Most people I know complain about their pace of life being too fast. “Crazy-busy” fast. They are trying to find a way to add that 25th hour to the day so they can read a book for fun, get more sleep, play, or recreate. Or even get more work done! But I also see people in my practice who are suffering from the effects of having too much downtime.
Too Much Downtime?
So how does one ever have too much downtime, you might ask? In one of several ways:
- You might become temporarily or permanently disabled from work for either mental, medical, and/or a combination of reasons and find yourself at home 24/7 trying to figure out what you can and/or should do with yourself now that you carry the “disabled” label.
- You may have a job with inconsistent, unpredictable, or widely varying work hours/days/weeks/months. It may be feast or famine, 14-hour days for weeks or months, and then nothing for the same amount of time. Or four months of 18-20 hour days and nothing for the other 8. Not everyone is 9-5 most weeks of the year and students of all ages can also find themselves during summers or holiday breaks with too much downtime. And those affected by the government shutdown may also find themselves in the same situation.
- You may have entered retirement, either voluntarily, willingly, and perhaps joyfully, or been retired or your job phased out. Or maybe what began as temporary unemployment has become chronic. Or what you thought would be a quick job search is turning into months or years of trying to find employment.
Time to Act!
There’s enough research out there now for us to know that major transitions, like retirement, can increase the risk of heart disease and major health issues by up to 40%. But you can probably tell if you’ve got too much downtime by a sense of malaise and low-grade depression and motivation that begins to sneak up on you. You have all the time in the world, but you don’t really want to do anything with it.
Whether it is the stress of the transition or the amount of unstructured time and loss of meaningful roles to play, it is important if you find yourself with too much downtime that you be aware of the potential negative impact on your mental and physical health and act now.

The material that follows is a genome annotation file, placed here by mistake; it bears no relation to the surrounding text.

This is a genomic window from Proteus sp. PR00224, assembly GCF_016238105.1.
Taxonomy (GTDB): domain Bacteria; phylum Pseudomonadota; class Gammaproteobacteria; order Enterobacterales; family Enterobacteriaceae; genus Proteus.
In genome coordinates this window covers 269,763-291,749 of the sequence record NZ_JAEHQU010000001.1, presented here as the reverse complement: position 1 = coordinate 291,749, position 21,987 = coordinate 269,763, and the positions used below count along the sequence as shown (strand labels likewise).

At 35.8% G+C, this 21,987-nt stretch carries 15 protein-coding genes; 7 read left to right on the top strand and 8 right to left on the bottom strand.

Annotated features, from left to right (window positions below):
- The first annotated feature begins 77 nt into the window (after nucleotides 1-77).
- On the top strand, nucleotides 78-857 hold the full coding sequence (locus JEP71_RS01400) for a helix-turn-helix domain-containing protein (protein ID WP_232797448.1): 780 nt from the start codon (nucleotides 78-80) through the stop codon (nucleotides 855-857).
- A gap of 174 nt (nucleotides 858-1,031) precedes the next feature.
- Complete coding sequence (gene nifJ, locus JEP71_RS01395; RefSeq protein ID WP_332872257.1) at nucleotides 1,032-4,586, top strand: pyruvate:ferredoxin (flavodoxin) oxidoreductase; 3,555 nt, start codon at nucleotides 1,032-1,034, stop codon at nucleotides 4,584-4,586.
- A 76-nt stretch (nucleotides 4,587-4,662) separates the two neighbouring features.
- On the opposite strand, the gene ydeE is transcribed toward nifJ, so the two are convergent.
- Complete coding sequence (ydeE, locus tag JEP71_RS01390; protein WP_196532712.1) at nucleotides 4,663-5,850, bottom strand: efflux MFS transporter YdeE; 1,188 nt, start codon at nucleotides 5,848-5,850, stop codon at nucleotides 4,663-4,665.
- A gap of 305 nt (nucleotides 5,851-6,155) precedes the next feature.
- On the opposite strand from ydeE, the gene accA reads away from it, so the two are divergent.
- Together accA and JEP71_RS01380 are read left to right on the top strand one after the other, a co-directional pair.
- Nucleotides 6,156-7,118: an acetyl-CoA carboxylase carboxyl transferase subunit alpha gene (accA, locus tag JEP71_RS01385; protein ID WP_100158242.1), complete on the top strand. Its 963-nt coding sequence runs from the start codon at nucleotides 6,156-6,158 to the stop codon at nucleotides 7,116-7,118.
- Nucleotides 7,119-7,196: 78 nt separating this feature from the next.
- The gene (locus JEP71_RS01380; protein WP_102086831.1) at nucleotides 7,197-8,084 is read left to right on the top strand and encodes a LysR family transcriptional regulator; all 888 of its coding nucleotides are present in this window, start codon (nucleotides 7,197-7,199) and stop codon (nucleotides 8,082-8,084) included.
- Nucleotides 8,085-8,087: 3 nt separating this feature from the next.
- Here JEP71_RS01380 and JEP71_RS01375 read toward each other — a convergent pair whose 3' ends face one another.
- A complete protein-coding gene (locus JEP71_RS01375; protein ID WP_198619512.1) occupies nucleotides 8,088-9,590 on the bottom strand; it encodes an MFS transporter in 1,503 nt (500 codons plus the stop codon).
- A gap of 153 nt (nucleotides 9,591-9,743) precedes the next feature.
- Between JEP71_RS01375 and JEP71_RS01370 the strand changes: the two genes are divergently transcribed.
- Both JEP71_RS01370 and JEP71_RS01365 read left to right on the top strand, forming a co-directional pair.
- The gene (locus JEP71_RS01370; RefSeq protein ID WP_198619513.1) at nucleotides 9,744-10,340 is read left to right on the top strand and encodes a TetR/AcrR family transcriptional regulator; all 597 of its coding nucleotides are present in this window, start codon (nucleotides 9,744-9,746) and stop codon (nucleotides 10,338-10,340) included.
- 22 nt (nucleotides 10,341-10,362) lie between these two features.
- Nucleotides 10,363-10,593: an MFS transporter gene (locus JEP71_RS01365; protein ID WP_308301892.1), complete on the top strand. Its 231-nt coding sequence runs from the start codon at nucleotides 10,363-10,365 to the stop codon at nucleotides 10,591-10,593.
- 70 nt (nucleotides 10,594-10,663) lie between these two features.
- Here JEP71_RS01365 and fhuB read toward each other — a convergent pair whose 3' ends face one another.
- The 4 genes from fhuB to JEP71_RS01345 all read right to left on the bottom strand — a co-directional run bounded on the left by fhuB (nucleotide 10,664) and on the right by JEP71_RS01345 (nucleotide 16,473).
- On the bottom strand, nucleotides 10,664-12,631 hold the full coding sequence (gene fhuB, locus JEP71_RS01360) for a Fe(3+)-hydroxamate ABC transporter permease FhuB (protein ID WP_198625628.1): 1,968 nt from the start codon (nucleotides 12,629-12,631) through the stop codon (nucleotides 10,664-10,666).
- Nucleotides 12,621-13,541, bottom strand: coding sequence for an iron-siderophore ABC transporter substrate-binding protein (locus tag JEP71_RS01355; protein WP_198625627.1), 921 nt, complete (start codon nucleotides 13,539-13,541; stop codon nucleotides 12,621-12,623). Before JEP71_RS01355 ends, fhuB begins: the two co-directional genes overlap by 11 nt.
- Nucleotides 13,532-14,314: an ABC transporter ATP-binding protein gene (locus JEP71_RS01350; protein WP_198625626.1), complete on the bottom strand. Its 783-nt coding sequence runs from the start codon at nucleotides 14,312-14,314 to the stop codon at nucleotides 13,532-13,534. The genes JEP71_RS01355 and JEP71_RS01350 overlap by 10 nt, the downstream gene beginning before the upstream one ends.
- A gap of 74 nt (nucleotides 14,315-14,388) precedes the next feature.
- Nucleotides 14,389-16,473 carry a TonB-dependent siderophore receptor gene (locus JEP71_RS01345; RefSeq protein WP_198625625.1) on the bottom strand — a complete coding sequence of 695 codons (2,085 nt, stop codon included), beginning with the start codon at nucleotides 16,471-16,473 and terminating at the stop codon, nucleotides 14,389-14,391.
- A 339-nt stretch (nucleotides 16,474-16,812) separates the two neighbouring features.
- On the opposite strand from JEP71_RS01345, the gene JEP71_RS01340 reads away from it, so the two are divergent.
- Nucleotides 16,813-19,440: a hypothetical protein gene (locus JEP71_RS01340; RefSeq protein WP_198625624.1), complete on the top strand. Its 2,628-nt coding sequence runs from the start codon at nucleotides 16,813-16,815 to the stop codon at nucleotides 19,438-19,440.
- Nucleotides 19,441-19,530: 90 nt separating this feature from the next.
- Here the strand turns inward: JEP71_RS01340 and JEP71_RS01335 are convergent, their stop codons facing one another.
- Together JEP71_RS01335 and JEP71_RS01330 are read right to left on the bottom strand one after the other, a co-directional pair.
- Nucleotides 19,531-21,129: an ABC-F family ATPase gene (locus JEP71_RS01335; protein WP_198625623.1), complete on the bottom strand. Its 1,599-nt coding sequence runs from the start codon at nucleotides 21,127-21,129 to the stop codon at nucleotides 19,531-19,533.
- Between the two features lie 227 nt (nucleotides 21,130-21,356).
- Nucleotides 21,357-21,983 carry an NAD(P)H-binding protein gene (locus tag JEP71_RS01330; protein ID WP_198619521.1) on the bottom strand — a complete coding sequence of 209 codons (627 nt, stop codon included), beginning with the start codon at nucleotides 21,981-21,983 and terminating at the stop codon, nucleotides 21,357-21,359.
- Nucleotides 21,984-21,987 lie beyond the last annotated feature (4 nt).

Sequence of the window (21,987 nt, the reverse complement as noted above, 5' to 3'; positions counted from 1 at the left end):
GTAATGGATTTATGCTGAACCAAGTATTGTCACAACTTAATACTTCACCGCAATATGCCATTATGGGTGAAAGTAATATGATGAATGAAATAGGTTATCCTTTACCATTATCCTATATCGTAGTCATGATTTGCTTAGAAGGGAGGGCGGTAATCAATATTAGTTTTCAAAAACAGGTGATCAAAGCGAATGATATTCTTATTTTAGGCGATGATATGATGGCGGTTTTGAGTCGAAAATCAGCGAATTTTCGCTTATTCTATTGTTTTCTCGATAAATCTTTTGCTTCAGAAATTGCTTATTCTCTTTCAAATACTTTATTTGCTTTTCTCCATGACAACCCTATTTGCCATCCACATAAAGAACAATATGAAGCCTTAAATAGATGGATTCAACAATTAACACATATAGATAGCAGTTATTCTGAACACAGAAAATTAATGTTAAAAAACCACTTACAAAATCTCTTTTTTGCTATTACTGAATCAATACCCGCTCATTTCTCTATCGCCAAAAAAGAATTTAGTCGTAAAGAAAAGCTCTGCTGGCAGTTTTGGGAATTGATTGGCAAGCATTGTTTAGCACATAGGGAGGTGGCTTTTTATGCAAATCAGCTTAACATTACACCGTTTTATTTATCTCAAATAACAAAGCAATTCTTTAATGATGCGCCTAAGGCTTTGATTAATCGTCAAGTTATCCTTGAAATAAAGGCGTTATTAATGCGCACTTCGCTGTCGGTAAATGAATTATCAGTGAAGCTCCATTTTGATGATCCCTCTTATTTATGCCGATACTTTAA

Find the Middle
You know I’m always preaching that the ends of any continuum are where you are likely to find less health and more dis-ease. And when it comes to busy-ness, it’s the same: Health and happiness will be near the center, where there is a balance between being busy and productive and relaxed and unstructured.
Structure Your Unstructured Time
If you are at home all day, you will be healthier and happier if you have a day planner and schedule your day just like you were “at work.” You can write in blocks of time you will devote to various aspects of your life: mental, emotional, physical, social, and spiritual. You can set goals in each of those areas and be sure you are spending a certain amount of time each day or work working on them.
Just because you are “disabled,” unemployed, or job-seeking doesn’t mean you stop being a person who needs to take care of all aspects of your life.
Go for Balance
Remember you don’t want to go to the other end of the continuum and fill up every hour with activities. Go for balance. You still need downtime during downtime! But you will feel better and cut your risk of feeling depressed and anxious, or of developing major medical issues, if you can learn how to manage having too much downtime in ways that allow you to feel productive, engaged, stimulated, and continue to feel connected to the world in which you live.
P.S. If you’re on vacation, ignore everything you just read. Relax, enjoy, feel free not to plan a thing. Except for who’s going to feed your cats while you’re gone. Take care of that then relax and enjoy and we’ll see you when you get back!
Dr. Anita Sanz, PhD, Psychologist
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